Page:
Mourinho counting his lucky stars for picking Chelsea over United
For 15 glorious minutes on Sunday at Stamford Bridge, Manchester United fans briefly forgot the grim reality of their Premier League fortunes and made believe that all was right with the world. As their team attacked the Chelsea defense with the kind of energy and conviction that reminded them of those heady days of seasons past, the supporters reverted to their old cocksure, swaggering selves. "Jose Mourinho, you wanted this job," they chanted at a very grumpy-looking Chelsea manager who was reported to have coveted the United throne so fiercely that he blubbered like a baby when David Moyes was crowned instead. It was a cheeky gibe, and even Mourinho appreciated the humor in it, allowing himself a wan smile, but in fact, the United supporters were dead wrong. The Special One never wanted to become the Chosen One for reasons that are becoming as abundantly clear as David Moyes' thousand-yard death stare.
By now, every United fan knows the look -- that vacant, glassy-eyed gaze of disbelief permanently affixed to the Lesser Scot's face, an expression that silently begs the Glazers to end his misery so he can be England's next manager. It made its Sunday debut a scant two minutes after the away fans had finished serenading Mourinho. That's when 86-year-old Samuel Eto'o reached back across the decades and juked Phil Jones out of his boots before letting fly from the edge of the box. The shot was well-struck but was going wide until its GPS offered it a course correction, the ball skimming off Michael Carrick's outstretched leg and looping into the far corner of the net.
Full coverage: - Brewin: Pressure growing on Utd - Lythell: Chelsea make light work - Okwonga: Utd's worrying lack of fight - Moyes: 'Terrible defending' in defeat - Tactics: Masterful, efficient Eto'o - FC TV: Hopping off Utd bandwagon - Nicol, Hislop: Is Eto'o 'back'? - Highlights: Chelsea 3-1 Man Utd (U.S. only)
By the way, imagine if I had turned to the guy next to me at New York's Football Factory and said "Hey, mate, care to make a little wager that Samuel Eto'o will score a hat trick today?" Just think of the odds I could have gotten. You know, once he stopped hysterically laughing at me.
Damned United. They had started so brightly and energetically only for a piece of wretched luck to derail their momentum and ultimately send them to another humbling defeat, their seventh in 22 league games under Moyes.
The defending champions are now an astonishing 14 points behind first-place Arsenal (Who in their right mind thought at the beginning of the season I would be typing those three words on Jan. 20? Not me, I can assure you), and while Moyes can point to the absence of his crocked-up strike force -- Wayne Rooney and Robin van Persie -- he can't, as has been his wont, blame this latest setback on the anti-United bias of the referee.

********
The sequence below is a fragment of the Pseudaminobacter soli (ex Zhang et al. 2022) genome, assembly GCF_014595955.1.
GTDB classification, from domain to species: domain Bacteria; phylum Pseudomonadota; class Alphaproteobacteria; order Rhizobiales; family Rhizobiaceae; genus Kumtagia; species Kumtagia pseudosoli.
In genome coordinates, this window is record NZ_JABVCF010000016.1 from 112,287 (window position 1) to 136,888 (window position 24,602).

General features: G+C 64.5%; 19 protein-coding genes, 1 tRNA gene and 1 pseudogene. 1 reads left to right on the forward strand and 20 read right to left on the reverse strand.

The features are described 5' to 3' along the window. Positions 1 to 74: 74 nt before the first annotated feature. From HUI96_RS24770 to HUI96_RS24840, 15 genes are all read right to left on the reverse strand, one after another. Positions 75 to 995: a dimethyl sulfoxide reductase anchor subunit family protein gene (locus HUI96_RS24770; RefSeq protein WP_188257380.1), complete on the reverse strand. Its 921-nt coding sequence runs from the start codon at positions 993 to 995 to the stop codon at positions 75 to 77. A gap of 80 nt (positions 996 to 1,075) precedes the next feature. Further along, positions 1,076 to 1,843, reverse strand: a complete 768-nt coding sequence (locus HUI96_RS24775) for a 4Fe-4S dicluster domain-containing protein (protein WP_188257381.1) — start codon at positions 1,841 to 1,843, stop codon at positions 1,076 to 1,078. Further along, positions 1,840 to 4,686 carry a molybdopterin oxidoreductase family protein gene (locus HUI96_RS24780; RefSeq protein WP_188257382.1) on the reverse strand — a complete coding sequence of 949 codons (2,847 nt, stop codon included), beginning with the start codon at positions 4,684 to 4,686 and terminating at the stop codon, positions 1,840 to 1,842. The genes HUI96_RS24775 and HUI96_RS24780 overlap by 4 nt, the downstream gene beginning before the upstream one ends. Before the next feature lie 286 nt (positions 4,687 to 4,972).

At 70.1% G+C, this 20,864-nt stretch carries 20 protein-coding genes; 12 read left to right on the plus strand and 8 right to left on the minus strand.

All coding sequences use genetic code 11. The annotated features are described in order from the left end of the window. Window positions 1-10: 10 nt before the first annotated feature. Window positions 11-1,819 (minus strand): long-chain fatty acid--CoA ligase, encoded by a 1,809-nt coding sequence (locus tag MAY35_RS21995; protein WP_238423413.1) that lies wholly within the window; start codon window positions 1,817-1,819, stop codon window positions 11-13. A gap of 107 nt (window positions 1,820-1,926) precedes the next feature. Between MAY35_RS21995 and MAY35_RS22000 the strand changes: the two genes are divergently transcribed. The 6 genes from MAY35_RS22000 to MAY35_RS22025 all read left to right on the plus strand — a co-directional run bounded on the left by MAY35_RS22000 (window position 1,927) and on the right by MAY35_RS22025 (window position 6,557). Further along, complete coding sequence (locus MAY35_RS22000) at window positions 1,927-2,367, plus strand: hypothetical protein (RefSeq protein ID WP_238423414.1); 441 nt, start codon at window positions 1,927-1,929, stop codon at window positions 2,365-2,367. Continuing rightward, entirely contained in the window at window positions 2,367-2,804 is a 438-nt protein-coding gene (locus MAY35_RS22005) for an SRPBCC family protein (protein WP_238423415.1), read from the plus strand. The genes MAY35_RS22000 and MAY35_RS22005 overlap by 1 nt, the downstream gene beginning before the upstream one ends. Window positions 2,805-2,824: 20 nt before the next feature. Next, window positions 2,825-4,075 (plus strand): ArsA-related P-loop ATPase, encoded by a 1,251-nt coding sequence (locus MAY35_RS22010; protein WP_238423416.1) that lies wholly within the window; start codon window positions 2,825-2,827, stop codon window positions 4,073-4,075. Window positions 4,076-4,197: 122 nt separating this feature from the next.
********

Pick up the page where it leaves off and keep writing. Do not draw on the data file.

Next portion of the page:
Even if referee Phil Dowd may have been a tad harsh in dismissing Moyes' captain, Nemanja Vidic, for a reckless tackle in the 91st minute, he made amends moments later by allowing Rafael to stay on the field after a two-footed, studs-up lunge on Gary Cahill. United were a sorry sight at the end -- depleted, deflated, embarrassed. Does anyone really think that Mourinho would have wanted to be anywhere near that shambles? Mourinho may be a lot of things -- a preening poseur, a nabob of negativity, a bombastic boor -- but he's not stupid. He took one look at the squad that Sir Alex Ferguson would be bequeathing to his successor and saw it for what it was -- a team with no engine room and too many passengers in the quiet car. That it had overperformed for Ferguson in his valedictory season to win the Great Scot one last title will go down in English soccer history as a fantastic accomplishment, but Mourinho knew it couldn't be replicated. And did he really want Sir Alex peering over his shoulder as he tried to shape United in his own image? No, Mourinho was never going to Old Trafford even though he fluttered his eyes in that direction, much as he continues to do with his brazen courtship of Rooney. That said, Jose's second coming at Stamford Bridge has not been without blemishes of its own. He has whinged about his paucity of top-tier strikers and has fallen out at various times with Juan Mata, David Luiz and Ashley Cole. Even his golden boy, Eden Hazard, felt his ire when he was benched for a Champions League game after returning late to training from a trip abroad. But what has remained constant is the home-field dominance (the 3-1 hammering of United stretched Mourinho's unbeaten streak at Stamford Bridge to 70 games), the defensive tenacity and, of course, the mind games. "Manchester City, in terms of power of their squad, are in another dimension," he said Friday. "It would be my greatest achievement if we beat them to the title this year." And clearly Mourinho doesn't care how the Blues get there as long as they do. Unlike Arsene Wenger and Manuel Pellegrini, there's no hint of soccer romanticism in him.